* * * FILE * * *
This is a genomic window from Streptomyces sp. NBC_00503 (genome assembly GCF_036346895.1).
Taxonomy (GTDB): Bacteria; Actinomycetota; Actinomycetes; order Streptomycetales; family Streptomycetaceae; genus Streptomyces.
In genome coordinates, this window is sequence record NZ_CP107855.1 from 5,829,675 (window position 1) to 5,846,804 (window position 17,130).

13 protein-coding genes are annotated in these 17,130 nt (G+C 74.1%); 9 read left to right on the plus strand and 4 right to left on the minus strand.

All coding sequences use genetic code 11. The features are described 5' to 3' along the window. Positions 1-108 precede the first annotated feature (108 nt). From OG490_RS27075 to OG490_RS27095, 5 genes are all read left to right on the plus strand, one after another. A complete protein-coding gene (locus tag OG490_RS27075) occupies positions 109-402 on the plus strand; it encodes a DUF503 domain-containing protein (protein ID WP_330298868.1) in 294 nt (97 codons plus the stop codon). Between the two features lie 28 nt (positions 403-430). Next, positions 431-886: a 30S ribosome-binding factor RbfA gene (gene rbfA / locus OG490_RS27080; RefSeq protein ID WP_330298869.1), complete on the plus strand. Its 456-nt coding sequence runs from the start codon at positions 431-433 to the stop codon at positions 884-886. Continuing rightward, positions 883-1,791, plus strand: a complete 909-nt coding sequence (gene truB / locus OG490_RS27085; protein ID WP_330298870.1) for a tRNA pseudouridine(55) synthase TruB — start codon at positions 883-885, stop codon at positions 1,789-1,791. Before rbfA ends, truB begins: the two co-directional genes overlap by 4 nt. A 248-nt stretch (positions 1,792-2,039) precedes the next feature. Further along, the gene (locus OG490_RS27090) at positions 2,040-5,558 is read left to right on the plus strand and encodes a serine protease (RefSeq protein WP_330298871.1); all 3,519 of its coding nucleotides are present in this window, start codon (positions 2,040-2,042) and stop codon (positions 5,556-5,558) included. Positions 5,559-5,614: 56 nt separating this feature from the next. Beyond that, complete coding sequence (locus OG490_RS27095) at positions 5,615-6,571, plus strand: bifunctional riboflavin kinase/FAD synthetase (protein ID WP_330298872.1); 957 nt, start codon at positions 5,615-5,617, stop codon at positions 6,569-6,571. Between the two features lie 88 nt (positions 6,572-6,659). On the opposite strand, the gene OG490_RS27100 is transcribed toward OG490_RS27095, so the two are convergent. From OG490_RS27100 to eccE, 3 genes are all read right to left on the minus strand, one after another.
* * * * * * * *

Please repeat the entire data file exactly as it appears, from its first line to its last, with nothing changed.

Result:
This is a genomic window from Streptomyces sp. NBC_00503 (genome assembly GCF_036346895.1).
Taxonomy (GTDB): Bacteria; Actinomycetota; Actinomycetes; order Streptomycetales; family Streptomycetaceae; genus Streptomyces.
In genome coordinates, this window is sequence record NZ_CP107855.1 from 5,829,675 (window position 1) to 5,846,804 (window position 17,130).

13 protein-coding genes are annotated in these 17,130 nt (G+C 74.1%); 9 read left to right on the plus strand and 4 right to left on the minus strand.

All coding sequences use genetic code 11. The features are described 5' to 3' along the window. Positions 1-108 precede the first annotated feature (108 nt). From OG490_RS27075 to OG490_RS27095, 5 genes are all read left to right on the plus strand, one after another. A complete protein-coding gene (locus tag OG490_RS27075) occupies positions 109-402 on the plus strand; it encodes a DUF503 domain-containing protein (protein ID WP_330298868.1) in 294 nt (97 codons plus the stop codon). Between the two features lie 28 nt (positions 403-430). Next, positions 431-886: a 30S ribosome-binding factor RbfA gene (gene rbfA / locus OG490_RS27080; RefSeq protein ID WP_330298869.1), complete on the plus strand. Its 456-nt coding sequence runs from the start codon at positions 431-433 to the stop codon at positions 884-886. Continuing rightward, positions 883-1,791, plus strand: a complete 909-nt coding sequence (gene truB / locus OG490_RS27085; protein ID WP_330298870.1) for a tRNA pseudouridine(55) synthase TruB — start codon at positions 883-885, stop codon at positions 1,789-1,791. Before rbfA ends, truB begins: the two co-directional genes overlap by 4 nt. A 248-nt stretch (positions 1,792-2,039) precedes the next feature. Further along, the gene (locus OG490_RS27090) at positions 2,040-5,558 is read left to right on the plus strand and encodes a serine protease (RefSeq protein WP_330298871.1); all 3,519 of its coding nucleotides are present in this window, start codon (positions 2,040-2,042) and stop codon (positions 5,556-5,558) included. Positions 5,559-5,614: 56 nt separating this feature from the next. Beyond that, complete coding sequence (locus OG490_RS27095) at positions 5,615-6,571, plus strand: bifunctional riboflavin kinase/FAD synthetase (protein ID WP_330298872.1); 957 nt, start codon at positions 5,615-5,617, stop codon at positions 6,569-6,571. Between the two features lie 88 nt (positions 6,572-6,659). On the opposite strand, the gene OG490_RS27100 is transcribed toward OG490_RS27095, so the two are convergent. From OG490_RS27100 to eccE, 3 genes are all read right to left on the minus strand, one after another.